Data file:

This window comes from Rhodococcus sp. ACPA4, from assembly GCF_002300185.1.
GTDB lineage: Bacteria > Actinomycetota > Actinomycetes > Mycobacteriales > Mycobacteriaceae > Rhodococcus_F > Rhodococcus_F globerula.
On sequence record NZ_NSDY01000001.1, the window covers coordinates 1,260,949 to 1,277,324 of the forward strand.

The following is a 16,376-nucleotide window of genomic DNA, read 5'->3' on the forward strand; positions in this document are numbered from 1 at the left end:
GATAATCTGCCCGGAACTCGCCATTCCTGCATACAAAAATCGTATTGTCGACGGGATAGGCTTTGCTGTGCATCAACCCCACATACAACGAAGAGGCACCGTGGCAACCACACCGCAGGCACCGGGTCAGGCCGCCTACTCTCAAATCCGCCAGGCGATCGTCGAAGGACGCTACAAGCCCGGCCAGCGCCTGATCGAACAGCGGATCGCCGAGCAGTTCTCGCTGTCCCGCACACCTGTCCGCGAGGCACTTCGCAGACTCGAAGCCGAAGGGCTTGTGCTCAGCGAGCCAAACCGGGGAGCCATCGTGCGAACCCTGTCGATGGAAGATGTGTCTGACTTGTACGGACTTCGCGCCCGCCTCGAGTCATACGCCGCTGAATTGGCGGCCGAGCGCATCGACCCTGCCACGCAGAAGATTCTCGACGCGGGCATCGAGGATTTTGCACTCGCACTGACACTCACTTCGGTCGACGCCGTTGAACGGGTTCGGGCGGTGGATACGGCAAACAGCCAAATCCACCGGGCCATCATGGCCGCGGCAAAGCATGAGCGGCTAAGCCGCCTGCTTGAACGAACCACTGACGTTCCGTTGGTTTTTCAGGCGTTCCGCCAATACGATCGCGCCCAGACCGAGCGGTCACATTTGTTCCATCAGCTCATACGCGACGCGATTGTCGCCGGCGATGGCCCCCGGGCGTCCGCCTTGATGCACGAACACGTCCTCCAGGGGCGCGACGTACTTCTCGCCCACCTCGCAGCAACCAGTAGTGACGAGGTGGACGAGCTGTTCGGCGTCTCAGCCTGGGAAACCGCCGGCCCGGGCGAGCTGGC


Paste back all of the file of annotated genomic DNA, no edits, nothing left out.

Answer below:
This window comes from Rhodococcus sp. ACPA4, from assembly GCF_002300185.1.
GTDB lineage: Bacteria > Actinomycetota > Actinomycetes > Mycobacteriales > Mycobacteriaceae > Rhodococcus_F > Rhodococcus_F globerula.
On sequence record NZ_NSDY01000001.1, the window covers coordinates 1,260,949 to 1,277,324 of the forward strand.

The following is a 16,376-nucleotide window of genomic DNA, read 5'->3' on the forward strand; positions in this document are numbered from 1 at the left end:
GATAATCTGCCCGGAACTCGCCATTCCTGCATACAAAAATCGTATTGTCGACGGGATAGGCTTTGCTGTGCATCAACCCCACATACAACGAAGAGGCACCGTGGCAACCACACCGCAGGCACCGGGTCAGGCCGCCTACTCTCAAATCCGCCAGGCGATCGTCGAAGGACGCTACAAGCCCGGCCAGCGCCTGATCGAACAGCGGATCGCCGAGCAGTTCTCGCTGTCCCGCACACCTGTCCGCGAGGCACTTCGCAGACTCGAAGCCGAAGGGCTTGTGCTCAGCGAGCCAAACCGGGGAGCCATCGTGCGAACCCTGTCGATGGAAGATGTGTCTGACTTGTACGGACTTCGCGCCCGCCTCGAGTCATACGCCGCTGAATTGGCGGCCGAGCGCATCGACCCTGCCACGCAGAAGATTCTCGACGCGGGCATCGAGGATTTTGCACTCGCACTGACACTCACTTCGGTCGACGCCGTTGAACGGGTTCGGGCGGTGGATACGGCAAACAGCCAAATCCACCGGGCCATCATGGCCGCGGCAAAGCATGAGCGGCTAAGCCGCCTGCTTGAACGAACCACTGACGTTCCGTTGGTTTTTCAGGCGTTCCGCCAATACGATCGCGCCCAGACCGAGCGGTCACATTTGTTCCATCAGCTCATACGCGACGCGATTGTCGCCGGCGATGGCCCCCGGGCGTCCGCCTTGATGCACGAACACGTCCTCCAGGGGCGCGACGTACTTCTCGCCCACCTCGCAGCAACCAGTAGTGACGAGGTGGACGAGCTGTTCGGCGTCTCAGCCTGGGAAACCGCCGGCCCGGGCGAGCTGGC